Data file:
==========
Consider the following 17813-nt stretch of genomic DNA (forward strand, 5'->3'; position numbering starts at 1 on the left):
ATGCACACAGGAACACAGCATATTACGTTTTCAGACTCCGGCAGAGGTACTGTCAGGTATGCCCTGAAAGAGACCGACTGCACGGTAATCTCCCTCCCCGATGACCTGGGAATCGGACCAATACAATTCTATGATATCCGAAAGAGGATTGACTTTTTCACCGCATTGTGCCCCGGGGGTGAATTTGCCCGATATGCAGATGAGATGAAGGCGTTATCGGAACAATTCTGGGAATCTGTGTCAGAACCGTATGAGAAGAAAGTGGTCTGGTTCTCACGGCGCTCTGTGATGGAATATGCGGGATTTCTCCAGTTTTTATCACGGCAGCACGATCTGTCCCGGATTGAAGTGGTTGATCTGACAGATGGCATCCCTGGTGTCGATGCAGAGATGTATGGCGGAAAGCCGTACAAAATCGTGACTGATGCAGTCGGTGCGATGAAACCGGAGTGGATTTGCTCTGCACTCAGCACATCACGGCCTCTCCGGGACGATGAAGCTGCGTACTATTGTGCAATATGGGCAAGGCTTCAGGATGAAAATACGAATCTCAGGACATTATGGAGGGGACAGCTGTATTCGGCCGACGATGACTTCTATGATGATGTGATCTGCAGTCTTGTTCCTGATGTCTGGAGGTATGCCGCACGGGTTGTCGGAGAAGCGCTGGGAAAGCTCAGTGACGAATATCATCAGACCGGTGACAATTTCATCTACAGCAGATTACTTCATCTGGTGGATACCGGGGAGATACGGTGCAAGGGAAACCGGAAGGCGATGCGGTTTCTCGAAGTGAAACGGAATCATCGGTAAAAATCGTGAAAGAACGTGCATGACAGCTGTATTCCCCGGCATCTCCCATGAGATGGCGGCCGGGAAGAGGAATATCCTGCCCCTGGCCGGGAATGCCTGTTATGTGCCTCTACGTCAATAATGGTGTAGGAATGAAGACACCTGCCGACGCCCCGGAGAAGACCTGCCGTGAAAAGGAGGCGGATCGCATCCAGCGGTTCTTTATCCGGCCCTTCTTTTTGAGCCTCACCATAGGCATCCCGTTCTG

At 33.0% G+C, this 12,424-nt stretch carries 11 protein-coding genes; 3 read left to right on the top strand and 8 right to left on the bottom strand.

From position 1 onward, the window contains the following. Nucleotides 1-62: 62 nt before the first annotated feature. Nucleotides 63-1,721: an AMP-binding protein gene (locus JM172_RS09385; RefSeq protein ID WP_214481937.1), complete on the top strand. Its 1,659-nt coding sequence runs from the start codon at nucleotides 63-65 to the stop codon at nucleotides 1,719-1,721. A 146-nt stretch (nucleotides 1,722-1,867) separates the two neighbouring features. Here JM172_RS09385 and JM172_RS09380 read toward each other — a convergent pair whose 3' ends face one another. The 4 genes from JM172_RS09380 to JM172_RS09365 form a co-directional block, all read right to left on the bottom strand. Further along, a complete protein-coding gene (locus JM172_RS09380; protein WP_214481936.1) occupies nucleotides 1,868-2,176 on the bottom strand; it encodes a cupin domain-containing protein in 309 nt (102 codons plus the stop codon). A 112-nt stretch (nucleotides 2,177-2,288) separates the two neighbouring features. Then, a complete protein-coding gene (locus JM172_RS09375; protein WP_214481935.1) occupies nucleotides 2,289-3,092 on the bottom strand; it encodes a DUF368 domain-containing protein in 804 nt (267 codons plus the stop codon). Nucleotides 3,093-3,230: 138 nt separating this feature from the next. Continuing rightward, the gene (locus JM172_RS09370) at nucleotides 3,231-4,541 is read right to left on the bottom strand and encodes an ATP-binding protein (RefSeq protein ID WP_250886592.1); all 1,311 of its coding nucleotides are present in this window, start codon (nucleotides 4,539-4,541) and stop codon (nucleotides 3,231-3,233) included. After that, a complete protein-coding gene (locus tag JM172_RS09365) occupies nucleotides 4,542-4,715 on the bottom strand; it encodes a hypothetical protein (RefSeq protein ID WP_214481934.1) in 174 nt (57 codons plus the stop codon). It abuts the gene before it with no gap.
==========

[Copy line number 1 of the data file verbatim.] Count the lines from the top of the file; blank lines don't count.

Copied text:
Consider the following 17813-nt stretch of genomic DNA (forward strand, 5'->3'; position numbering starts at 1 on the left):